Bennington asks judge to shut down summer camp
BENNINGTON — The town has asked a Superior Court judge to fine the operators of a youth camp on the former Southern Vermont College campus and to find the camp in contempt and order the site vacated.
At the conclusion of a three-hour hearing Wednesday at Bennington Superior Court Civil Division, attorney Merrill Bent, representing the town, cited repeated noise complaints from neighbors of the property since the first campers arrived on July 5. The town subsequently filed a motion seeking a contempt finding for alleged noise-related violations of prior orders in the case.
She said the problems also continued despite a court-approved agreement to eliminate the issues that was reached with town officials on July 22.
Moshe Perlstein, director of the camp for Orthodox Jewish teens from the New Jersey-New York City area, issued "repeated promises to stop" the noise, Bent said, but complaints persisted.
The town's position at this point, Bent told Judge Cortland Corsones, is that it "doesn't have any confidence that any order short of terminating activities will have any effect, and that if the penalty is solely monetary, the conduct will continue and the neighbors will not get any relief for the remainder of the summer."
Bent asked that the judge find Perlstein and the camp in contempt of court and issue fines to cover the town's expenses in dealing with the noise issues, as well as punitive penalties. She asked that any further use of the property for a camp be immediately prohibited and that the campus be vacated within 72 hours.
The camp includes approximately 350 teens and staff members who are staying in buildings on the campus.
Corsones took the matter under advisement and said he expects to issue a decision soon.
The camp is currently partway through a three-week session for boys, which began on July 26. That session was preceded by one for a similar number of teen girls.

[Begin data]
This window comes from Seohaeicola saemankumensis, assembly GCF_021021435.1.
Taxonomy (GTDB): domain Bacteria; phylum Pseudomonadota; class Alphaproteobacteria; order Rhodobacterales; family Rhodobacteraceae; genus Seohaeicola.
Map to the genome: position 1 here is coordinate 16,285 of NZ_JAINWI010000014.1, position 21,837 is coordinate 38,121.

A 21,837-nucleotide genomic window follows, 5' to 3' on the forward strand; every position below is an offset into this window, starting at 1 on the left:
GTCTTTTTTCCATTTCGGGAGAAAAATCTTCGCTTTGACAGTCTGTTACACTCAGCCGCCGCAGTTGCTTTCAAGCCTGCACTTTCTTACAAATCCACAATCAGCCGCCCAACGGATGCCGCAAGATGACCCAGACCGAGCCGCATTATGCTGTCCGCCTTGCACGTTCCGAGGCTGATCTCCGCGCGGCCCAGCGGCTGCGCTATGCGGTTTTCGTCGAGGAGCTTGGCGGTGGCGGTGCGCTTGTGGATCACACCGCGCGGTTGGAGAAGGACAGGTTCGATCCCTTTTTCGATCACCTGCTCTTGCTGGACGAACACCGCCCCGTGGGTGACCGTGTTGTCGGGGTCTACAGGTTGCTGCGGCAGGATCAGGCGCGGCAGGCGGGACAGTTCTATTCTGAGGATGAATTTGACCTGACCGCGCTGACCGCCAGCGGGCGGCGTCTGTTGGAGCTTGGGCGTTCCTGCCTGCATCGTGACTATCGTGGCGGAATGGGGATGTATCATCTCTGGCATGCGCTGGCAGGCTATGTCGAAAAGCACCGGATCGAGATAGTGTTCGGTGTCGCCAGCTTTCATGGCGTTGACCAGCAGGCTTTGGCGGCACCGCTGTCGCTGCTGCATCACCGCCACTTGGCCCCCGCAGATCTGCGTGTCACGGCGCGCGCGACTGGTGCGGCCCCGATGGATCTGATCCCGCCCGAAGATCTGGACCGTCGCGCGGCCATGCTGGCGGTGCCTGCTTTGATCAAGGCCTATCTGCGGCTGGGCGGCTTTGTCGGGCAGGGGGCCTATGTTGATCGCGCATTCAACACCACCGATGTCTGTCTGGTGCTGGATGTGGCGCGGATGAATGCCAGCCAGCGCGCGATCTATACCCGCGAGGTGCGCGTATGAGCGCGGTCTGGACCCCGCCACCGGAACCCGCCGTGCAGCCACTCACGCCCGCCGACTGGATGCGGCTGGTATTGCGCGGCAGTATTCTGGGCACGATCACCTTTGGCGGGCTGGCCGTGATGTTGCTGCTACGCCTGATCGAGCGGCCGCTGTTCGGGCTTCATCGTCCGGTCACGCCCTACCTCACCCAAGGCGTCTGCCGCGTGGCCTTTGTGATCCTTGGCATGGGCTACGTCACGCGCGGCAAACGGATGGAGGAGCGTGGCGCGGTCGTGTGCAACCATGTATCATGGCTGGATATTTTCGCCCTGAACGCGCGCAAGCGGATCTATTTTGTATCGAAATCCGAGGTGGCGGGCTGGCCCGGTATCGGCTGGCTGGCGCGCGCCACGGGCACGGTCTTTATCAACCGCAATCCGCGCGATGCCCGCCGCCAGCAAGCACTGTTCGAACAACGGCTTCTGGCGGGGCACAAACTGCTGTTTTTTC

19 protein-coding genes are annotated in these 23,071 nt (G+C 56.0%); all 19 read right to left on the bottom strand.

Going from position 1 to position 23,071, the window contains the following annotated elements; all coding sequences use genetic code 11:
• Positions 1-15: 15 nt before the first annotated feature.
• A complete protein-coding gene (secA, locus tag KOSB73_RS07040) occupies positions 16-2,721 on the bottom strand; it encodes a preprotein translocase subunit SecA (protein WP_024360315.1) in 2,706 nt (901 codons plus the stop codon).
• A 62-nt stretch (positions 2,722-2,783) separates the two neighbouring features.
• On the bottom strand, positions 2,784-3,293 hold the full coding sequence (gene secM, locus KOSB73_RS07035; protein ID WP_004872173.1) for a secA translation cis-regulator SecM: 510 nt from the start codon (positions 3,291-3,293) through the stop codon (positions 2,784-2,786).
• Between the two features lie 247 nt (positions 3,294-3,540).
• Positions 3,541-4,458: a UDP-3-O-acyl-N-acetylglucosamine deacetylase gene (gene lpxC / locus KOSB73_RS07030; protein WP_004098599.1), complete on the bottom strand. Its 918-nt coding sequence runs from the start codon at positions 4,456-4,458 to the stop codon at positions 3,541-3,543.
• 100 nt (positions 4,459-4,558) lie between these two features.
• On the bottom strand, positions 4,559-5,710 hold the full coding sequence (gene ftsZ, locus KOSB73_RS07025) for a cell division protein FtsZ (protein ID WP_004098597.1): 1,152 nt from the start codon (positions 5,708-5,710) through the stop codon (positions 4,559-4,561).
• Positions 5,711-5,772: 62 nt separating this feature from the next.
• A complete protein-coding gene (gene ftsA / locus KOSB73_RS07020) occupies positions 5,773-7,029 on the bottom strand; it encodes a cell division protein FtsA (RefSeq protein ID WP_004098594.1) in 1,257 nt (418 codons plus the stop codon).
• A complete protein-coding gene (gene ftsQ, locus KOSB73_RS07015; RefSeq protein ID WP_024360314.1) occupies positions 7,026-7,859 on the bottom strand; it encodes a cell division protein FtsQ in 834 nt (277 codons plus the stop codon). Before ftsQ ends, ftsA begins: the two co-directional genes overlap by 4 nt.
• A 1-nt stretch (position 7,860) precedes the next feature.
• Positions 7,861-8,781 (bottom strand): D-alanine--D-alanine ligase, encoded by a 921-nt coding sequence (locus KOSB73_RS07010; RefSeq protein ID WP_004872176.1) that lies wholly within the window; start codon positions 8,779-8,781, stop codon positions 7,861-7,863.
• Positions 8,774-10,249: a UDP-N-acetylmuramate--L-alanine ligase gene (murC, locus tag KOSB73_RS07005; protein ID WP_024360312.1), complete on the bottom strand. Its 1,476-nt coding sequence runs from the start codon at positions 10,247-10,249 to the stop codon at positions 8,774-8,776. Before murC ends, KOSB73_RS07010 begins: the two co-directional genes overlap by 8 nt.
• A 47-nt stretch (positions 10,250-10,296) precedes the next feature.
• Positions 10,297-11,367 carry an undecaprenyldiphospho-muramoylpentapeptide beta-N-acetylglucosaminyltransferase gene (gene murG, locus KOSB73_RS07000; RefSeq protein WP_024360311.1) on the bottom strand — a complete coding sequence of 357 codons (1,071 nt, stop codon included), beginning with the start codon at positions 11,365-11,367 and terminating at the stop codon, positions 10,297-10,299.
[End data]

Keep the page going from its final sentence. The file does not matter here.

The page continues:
Attorney Carl Lisman, representing Perlstein and the camp, cited several steps Perlstein had taken to reduce noise as the camp progressed. He said a temporary restraining order issued by the judge on July 15 referred to voices or music amplified through a public address or other system, adding that the camp has eliminated the public address system and stopped using a large tent for assemblies with the intention of moving large groups into the former SVC athletic building.
He argued against having "to pack up the boys and leave" before the end of the three-week session, particularly their "parents have had make plans" that could be disrupted if the campers were sent home.
Both Lisman and Perlstein said that despite the past complaints, the camp had received none over the past few days.
Before Perlstein testified in the teleconference court session, Bent called on five Bennington police officers to testify to the numerous nighttime complaints they responded to after the first campers arrived July 5.
Complaints continued after the temporary restraining order was issued by the judge July 15 and also after the town and Perlstein reached a court-stipulated agreement July 22 to restrict amplified noise at night.
The judge also issued a preliminary injunction sought by the town on July 23, but the parties did not receive formal notification until July 29. He said he would consider whether the delay should have any bearing on his decision.
Bent also called resident Mark Nesbit, a neighbor of the 371-acre campus, who said loud noise has been a continuing problem since July 5 when numerous busloads carrying the girl campers arrived.